Inside his studio at the Inscape Buildling, Michael Cepress is building a dream. In his fitting room and atelier, clients stand near an east-facing window while the textile junkie and fit master reimagines, reshapes, and pins and preps their trousers and dresses. In his studio two floors down, he drapes hammered silks and muted-tone ikats amid highly collectible cult '70s fashion zines, Oddfellows collars and other Americana oddities, and inspiring images of beautiful souls from throughout history and around the world.
The work from one room pays the bills, the work from the other propels him forward.
But Cepress, a studied designer, fine artist, and popular UW professor, is looking to change that. With his current Kickstarer campaign, he hopes to raise the funds to produce and distribute a men's and women's collection in 2013.
Heavily researched and impeccably patterned, draped, and tailored, the collection draws from what he calls "counter couture;" underground hippy threads both complex and easy to wear. Visiting with the designer and holding the exceptionally rendered garments in my hands, the campaign felt promising—just as biking-in-the-rain designer Ann Deotte and her Kickstarter campaign did.
Deotte raised almost twice her goal in the December victory.
"I went through moments of extreme confidence and doubt, though I knew deep down that I could reach my goal of $15,000," Deotte told me. "I crunched all the numbers and looked at different backer combinations before settling on the final goal. I also felt confident that I could reach a broader audience, having strong connections to bike and lifestyle bloggers as well as contacts through my 2011 Daily Candy Start Small, Go Big win."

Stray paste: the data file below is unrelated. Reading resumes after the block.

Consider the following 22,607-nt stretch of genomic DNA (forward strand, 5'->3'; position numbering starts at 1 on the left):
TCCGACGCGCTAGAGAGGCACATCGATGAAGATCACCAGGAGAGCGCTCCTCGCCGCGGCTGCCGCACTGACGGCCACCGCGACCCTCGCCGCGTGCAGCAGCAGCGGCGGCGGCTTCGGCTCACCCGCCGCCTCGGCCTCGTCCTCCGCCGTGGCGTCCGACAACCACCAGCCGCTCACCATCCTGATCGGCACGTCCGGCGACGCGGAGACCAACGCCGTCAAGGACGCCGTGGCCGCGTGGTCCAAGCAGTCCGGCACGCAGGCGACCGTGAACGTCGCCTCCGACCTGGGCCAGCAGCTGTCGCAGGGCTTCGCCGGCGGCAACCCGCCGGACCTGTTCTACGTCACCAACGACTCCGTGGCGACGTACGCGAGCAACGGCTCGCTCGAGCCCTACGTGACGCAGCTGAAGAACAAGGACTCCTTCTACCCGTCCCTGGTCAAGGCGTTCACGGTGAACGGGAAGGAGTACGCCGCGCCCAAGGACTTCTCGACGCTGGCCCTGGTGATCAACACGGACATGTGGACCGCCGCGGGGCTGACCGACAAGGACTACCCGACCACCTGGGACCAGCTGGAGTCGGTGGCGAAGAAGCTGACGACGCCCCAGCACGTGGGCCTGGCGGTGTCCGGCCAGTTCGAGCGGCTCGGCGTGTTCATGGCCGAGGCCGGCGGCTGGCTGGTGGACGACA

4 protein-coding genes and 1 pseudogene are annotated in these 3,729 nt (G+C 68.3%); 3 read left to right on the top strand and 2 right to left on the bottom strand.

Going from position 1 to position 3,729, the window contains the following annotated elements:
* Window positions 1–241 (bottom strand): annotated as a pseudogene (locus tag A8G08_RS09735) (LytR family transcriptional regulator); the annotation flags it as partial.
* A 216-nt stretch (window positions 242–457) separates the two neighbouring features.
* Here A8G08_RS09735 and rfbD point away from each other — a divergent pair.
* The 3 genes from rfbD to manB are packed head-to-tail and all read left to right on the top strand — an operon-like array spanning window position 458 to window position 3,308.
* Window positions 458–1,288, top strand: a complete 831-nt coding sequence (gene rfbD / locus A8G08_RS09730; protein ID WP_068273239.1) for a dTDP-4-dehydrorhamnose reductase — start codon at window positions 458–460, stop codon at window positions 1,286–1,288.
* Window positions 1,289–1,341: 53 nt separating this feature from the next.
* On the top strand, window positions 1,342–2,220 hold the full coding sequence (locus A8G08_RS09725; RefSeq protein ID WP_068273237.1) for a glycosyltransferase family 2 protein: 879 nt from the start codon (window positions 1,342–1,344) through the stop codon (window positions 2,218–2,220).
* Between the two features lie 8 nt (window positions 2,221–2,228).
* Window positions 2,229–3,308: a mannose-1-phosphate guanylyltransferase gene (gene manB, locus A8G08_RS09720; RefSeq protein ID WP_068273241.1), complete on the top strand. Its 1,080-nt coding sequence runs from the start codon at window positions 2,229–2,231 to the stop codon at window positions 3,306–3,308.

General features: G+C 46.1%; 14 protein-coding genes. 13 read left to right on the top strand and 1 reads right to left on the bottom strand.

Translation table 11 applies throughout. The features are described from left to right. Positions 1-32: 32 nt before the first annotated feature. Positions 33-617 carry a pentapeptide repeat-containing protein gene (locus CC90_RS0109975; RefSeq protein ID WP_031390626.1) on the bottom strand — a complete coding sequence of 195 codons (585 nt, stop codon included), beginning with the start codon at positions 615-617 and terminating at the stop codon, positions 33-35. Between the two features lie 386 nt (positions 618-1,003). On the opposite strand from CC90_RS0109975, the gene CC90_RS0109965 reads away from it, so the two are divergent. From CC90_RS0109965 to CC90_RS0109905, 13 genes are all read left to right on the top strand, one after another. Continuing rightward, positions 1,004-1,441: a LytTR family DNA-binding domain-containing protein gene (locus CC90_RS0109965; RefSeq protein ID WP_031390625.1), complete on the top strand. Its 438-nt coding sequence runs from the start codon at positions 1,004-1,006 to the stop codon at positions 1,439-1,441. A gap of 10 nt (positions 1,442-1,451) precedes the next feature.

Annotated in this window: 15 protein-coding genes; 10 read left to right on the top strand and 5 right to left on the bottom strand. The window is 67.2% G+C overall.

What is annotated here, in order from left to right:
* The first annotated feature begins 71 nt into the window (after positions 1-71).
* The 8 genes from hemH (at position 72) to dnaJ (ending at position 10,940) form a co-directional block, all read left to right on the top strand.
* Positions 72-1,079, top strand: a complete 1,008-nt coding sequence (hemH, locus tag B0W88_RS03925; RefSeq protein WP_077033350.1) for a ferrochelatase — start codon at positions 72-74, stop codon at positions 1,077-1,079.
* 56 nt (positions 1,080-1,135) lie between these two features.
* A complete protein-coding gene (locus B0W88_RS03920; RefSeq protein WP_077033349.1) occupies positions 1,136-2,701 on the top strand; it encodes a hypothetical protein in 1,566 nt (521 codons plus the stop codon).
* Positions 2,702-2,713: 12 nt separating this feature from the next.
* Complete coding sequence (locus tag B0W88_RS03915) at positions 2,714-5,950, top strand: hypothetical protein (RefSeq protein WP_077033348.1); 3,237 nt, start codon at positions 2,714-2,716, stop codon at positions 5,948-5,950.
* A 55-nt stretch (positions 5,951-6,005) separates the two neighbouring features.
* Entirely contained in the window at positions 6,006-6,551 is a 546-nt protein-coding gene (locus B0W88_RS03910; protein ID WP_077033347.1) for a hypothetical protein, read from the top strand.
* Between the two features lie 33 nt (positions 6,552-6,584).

Looking to raise funds via what Cepress calls the "modern wonder" of Kickstarter? Check Deotte's analysis of her success.
"We are committed to developing and maintaining a strong brand and look, from editorial quality photographs and video to clear narratives about our mission and products. I quickly became a featured Seattle project [on the site, which] drew in 62 percent of my pledges. Two days in we were a Staff Pick for Fashion and a week in they featured us in their Fresh Air newsletter. The newsletter feature drew in almost 40% of our pledges," the designer said.
"I also believe that our campaign was successful because we are providing solutions not yet on the market," she continued, and pointed out that fashion is underrepresented on Kickstarter in general. "By including our products as our rewards, our backers received the joy of supporting a new idea, but they also get to be early adopters and brand advocates."
Early adopters, brand advocates, and those who support Seattle style would do well to check out Cepress's video and consider giving the campaign a shot in the arm.